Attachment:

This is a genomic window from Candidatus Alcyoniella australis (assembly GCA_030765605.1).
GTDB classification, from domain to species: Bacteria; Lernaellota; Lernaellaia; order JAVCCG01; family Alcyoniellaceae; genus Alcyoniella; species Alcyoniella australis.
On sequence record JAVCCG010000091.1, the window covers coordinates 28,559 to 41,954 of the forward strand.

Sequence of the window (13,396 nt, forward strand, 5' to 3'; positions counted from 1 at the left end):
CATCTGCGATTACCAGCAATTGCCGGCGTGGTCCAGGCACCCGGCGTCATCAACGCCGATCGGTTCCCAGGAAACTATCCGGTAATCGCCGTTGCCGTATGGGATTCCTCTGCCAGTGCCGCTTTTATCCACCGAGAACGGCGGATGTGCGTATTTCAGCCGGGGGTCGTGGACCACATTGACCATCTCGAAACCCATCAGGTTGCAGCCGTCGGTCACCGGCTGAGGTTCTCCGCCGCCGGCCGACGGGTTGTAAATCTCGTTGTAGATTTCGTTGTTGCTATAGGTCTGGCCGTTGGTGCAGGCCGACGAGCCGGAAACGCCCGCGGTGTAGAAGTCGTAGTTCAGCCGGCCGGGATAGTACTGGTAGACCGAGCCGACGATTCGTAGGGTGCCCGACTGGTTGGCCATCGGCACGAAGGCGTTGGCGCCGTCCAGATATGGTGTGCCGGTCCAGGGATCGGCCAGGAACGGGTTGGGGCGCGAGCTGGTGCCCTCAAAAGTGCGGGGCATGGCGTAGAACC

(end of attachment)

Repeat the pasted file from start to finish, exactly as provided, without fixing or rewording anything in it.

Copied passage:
This is a genomic window from Candidatus Alcyoniella australis (assembly GCA_030765605.1).
GTDB classification, from domain to species: Bacteria; Lernaellota; Lernaellaia; order JAVCCG01; family Alcyoniellaceae; genus Alcyoniella; species Alcyoniella australis.
On sequence record JAVCCG010000091.1, the window covers coordinates 28,559 to 41,954 of the forward strand.

Sequence of the window (13,396 nt, forward strand, 5' to 3'; positions counted from 1 at the left end):
CATCTGCGATTACCAGCAATTGCCGGCGTGGTCCAGGCACCCGGCGTCATCAACGCCGATCGGTTCCCAGGAAACTATCCGGTAATCGCCGTTGCCGTATGGGATTCCTCTGCCAGTGCCGCTTTTATCCACCGAGAACGGCGGATGTGCGTATTTCAGCCGGGGGTCGTGGACCACATTGACCATCTCGAAACCCATCAGGTTGCAGCCGTCGGTCACCGGCTGAGGTTCTCCGCCGCCGGCCGACGGGTTGTAAATCTCGTTGTAGATTTCGTTGTTGCTATAGGTCTGGCCGTTGGTGCAGGCCGACGAGCCGGAAACGCCCGCGGTGTAGAAGTCGTAGTTCAGCCGGCCGGGATAGTACTGGTAGACCGAGCCGACGATTCGTAGGGTGCCCGACTGGTTGGCCATCGGCACGAAGGCGTTGGCGCCGTCCAGATATGGTGTGCCGGTCCAGGGATCGGCCAGGAACGGGTTGGGGCGCGAGCTGGTGCCCTCAAAAGTGCGGGGCATGGCGTAGAACC